Every singer wants to hit better high notes – right? There’s a lot of wisdom in vocal technique to help you do this and today’s article reveals a few of the most helpful ones that have turned around singers voices the fastest.
When Choir Members Leave By Jaime Babbitt T his common occurrence has baffled choir directors worldwide for (dare I say) centuries. And how about when an accompanist leaves? Whatever is a choral director to do? Ask why…and really be open to hearing the answers, from the members and from yourself.
Recruitment: It’s Never Too Early By Dr. Megan Wicks-Rudolph H ave you ever thought “It’s too early to recruit? Course cards don’t even come out for another month.”? Or thought, “I need more kids in choir, but I have already tried everything I know.” Or, you have a thriving choral program, but are always looking for more ways to attract those great kids to your program.
Ten Tips for Conductors! Energy! The conductor must have more energy than the choir. Choirs respond to an energetic and passionate conductor. Particularly with young choirs, a fast-paced rehearsal captures the choristers’ attention, reducing boredom and unwelcome behaviour. Model! As conductors, we should constantly model posture, correct mouth shape, and breath preparation.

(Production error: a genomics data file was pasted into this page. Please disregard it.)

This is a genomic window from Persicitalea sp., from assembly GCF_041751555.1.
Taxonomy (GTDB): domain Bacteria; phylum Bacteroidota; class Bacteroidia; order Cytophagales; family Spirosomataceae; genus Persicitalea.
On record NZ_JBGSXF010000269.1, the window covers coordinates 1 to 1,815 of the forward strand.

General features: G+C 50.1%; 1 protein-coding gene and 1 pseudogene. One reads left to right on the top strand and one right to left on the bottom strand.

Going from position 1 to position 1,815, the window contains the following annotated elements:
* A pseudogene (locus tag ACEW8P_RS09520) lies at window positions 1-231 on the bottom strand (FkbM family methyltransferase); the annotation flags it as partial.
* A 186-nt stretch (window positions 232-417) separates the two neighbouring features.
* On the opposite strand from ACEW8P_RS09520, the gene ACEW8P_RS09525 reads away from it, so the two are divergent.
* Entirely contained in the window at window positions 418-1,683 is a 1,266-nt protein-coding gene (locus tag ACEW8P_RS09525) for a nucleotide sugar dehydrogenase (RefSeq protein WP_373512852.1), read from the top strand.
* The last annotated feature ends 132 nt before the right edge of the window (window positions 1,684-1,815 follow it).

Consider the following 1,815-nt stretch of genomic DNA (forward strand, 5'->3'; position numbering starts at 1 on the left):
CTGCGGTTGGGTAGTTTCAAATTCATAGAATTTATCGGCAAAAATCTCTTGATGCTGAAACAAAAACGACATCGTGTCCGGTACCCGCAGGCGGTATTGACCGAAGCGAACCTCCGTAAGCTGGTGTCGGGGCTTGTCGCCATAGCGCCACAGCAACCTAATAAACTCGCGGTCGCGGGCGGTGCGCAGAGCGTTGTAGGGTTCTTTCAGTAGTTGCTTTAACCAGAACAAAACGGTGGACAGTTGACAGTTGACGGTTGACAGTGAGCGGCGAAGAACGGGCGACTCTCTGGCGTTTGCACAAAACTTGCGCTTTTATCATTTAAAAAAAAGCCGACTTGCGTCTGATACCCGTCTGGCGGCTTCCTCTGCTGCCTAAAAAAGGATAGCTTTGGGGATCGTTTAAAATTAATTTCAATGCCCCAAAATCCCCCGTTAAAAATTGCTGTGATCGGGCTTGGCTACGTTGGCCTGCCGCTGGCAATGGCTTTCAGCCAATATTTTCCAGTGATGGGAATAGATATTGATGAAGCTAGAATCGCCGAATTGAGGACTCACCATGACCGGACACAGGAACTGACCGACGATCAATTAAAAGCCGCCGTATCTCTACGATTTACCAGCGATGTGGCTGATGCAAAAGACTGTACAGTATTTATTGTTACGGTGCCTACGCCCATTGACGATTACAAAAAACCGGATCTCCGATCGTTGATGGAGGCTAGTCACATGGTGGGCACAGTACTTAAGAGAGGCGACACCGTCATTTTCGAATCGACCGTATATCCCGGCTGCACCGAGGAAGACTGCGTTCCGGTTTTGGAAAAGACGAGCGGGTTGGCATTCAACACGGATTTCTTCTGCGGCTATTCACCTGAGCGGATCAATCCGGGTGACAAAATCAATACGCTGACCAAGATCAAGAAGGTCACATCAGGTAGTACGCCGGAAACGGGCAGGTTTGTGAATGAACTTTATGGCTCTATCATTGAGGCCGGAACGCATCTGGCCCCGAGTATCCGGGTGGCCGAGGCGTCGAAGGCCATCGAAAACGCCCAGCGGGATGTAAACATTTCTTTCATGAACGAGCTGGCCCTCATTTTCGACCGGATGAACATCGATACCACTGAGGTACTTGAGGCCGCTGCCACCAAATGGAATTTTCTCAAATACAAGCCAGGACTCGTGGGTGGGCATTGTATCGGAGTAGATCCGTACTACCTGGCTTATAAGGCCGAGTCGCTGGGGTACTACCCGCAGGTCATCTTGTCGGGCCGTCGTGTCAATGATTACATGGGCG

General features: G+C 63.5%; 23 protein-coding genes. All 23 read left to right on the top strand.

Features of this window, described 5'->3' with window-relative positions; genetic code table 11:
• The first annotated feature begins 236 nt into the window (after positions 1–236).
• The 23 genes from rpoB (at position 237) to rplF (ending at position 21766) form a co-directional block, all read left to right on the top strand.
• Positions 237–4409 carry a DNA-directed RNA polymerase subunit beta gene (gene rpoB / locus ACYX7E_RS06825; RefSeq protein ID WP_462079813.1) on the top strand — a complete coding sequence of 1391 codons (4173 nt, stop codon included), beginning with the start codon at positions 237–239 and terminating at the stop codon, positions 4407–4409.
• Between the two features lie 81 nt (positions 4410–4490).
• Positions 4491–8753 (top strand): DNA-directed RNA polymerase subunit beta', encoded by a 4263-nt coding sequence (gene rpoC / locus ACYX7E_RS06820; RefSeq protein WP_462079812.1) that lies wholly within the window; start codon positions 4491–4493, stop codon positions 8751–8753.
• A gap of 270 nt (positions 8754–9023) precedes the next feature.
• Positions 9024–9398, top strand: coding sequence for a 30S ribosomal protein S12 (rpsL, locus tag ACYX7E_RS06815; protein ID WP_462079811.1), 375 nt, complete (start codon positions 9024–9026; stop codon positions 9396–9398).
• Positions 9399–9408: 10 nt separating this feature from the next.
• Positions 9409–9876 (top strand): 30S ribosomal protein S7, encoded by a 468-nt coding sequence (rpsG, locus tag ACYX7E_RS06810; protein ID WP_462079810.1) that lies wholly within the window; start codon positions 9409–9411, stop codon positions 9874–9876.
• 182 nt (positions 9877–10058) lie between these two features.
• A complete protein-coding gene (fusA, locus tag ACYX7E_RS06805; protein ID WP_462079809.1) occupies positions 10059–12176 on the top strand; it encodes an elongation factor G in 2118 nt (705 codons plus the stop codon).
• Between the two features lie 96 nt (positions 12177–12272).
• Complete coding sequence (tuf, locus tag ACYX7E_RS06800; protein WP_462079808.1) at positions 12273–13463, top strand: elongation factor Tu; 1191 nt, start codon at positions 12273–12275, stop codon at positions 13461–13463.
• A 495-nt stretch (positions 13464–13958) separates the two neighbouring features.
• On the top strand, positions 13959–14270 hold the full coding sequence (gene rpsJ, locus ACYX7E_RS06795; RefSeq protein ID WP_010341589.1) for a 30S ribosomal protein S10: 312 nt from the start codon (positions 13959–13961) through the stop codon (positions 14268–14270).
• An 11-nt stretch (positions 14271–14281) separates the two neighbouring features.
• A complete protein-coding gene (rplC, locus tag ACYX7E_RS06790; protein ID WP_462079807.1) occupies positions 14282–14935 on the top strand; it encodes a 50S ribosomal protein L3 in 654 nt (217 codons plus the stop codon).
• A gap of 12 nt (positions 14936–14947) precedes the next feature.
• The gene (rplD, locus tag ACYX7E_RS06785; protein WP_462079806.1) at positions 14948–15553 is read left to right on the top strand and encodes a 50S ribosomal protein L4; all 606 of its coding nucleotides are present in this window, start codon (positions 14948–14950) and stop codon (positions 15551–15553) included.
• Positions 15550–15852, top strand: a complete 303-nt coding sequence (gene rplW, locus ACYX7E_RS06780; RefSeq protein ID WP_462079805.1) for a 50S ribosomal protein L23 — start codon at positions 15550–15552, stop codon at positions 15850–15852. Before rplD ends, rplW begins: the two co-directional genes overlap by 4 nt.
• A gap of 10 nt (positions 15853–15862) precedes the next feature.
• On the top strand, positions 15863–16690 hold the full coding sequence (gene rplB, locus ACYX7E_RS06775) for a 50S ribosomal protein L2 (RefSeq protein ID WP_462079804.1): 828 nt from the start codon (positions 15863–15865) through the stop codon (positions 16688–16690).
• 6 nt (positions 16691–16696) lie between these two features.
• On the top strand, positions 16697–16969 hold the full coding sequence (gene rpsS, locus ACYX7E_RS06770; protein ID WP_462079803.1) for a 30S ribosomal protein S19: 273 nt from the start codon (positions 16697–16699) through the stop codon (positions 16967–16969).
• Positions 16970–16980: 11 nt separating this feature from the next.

What Your Students Will Remember By Walter Bitner A t some point early in my teaching career someone told me “They may forget what you said, but they will never forget how you made them feel .” …or something like that. I don’t remember who said it or when, honestly.
Three Things Good Choral Directors Do By Jamie Babbit Choral directors have a fun, yet rough job. Imagine commandeering a room/church/auditorium filled with singers. I know, the mind boggles, doesn’t it? I hate to generalize, but singers are almost impossible to commandeer; I liken it to herding cats. Firstly, most of us singers love to talk.
Quick pre-performance warm-ups for community choirs – Total Choir Resources Picture the scene. The audience is filing in; anticipation is in the air. You have all your singers gathered, they look to you to prepare them for a fantastic performance. What do you do? In the early days of running my choir I might have said ‘run away’, but over time I’ve learnt to love this …
Playing by Ear: 5 Reasons Why Reading Sheet Music Is Still Important Musicians who play by ear are rarer than you’d think. While singers only ever sing one note at a time, instrumentalists must figure out chords and complex rhythms, which requires a very gifted ear. Of course, a few chosen musicians are blessed with perfect pitch, which makes figuring out a note or chord a piece of cake!
Use Active Listening Techniques To Learn Music Faster The answer to this can vary quite a bit. Maybe it’s your favorite song and you listen to it every day. Maybe it’s music you’ve heard throughout your whole life. Or, maybe you’ve never heard it before and you’re learning it from scratch for a performance or gig.